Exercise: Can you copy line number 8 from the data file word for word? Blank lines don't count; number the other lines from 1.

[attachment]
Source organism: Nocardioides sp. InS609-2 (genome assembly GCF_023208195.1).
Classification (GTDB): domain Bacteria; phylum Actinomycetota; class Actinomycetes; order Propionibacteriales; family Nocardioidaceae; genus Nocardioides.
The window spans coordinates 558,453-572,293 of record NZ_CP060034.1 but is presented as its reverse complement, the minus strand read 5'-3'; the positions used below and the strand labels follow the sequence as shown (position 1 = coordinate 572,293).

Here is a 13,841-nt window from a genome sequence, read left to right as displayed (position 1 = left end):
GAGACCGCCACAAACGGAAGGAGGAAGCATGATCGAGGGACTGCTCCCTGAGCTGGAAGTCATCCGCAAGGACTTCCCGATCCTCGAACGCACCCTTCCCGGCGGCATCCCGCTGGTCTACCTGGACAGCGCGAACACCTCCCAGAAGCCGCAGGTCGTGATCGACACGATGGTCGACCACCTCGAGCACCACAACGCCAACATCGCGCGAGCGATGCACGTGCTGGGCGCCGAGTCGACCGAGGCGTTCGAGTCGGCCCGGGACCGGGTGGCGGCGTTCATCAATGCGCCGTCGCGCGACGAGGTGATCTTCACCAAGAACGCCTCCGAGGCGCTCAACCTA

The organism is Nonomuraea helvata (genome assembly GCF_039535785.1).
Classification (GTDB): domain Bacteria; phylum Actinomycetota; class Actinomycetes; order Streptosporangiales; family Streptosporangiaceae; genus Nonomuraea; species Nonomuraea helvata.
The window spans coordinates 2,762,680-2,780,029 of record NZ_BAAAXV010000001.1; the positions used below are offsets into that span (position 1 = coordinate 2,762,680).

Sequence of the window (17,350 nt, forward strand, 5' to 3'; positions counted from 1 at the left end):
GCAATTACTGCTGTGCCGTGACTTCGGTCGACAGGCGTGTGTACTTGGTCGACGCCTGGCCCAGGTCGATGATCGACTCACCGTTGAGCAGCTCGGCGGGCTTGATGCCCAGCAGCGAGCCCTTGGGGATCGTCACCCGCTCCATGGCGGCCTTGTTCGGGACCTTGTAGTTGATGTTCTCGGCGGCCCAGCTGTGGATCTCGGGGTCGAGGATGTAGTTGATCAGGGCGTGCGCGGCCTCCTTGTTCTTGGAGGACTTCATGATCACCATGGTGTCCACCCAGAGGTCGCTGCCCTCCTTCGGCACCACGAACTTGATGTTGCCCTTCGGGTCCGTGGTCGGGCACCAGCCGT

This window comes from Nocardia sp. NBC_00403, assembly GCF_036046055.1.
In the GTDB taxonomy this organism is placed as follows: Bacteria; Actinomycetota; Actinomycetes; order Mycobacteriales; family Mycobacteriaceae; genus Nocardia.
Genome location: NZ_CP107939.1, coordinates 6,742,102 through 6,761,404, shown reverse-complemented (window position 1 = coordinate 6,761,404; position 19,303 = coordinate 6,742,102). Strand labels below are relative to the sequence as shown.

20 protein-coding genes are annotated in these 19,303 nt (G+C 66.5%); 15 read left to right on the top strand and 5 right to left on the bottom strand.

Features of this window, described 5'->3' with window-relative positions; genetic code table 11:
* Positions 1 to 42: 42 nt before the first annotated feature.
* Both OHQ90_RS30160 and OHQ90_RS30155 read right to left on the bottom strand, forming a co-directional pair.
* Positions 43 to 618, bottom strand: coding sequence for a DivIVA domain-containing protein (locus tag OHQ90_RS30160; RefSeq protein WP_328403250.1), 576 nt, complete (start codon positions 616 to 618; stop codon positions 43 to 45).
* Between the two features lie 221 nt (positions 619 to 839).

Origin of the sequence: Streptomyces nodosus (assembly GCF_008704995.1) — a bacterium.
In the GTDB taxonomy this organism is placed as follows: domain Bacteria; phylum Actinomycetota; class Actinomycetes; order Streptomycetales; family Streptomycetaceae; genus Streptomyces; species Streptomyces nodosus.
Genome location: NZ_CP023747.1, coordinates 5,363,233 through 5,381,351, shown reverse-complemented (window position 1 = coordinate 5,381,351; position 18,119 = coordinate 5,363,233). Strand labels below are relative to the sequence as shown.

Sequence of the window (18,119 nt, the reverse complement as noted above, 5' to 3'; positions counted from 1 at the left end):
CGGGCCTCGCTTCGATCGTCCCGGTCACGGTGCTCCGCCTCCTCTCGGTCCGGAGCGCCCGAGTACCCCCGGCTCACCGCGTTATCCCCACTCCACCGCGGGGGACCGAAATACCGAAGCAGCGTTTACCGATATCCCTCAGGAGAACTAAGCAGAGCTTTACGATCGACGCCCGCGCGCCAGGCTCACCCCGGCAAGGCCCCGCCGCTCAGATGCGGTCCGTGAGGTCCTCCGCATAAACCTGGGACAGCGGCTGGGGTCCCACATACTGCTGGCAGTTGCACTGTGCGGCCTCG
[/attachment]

The window spans coordinates 2,762,680-2,780,029 of record NZ_BAAAXV010000001.1; the positions used below are offsets into that span (position 1 = coordinate 2,762,680).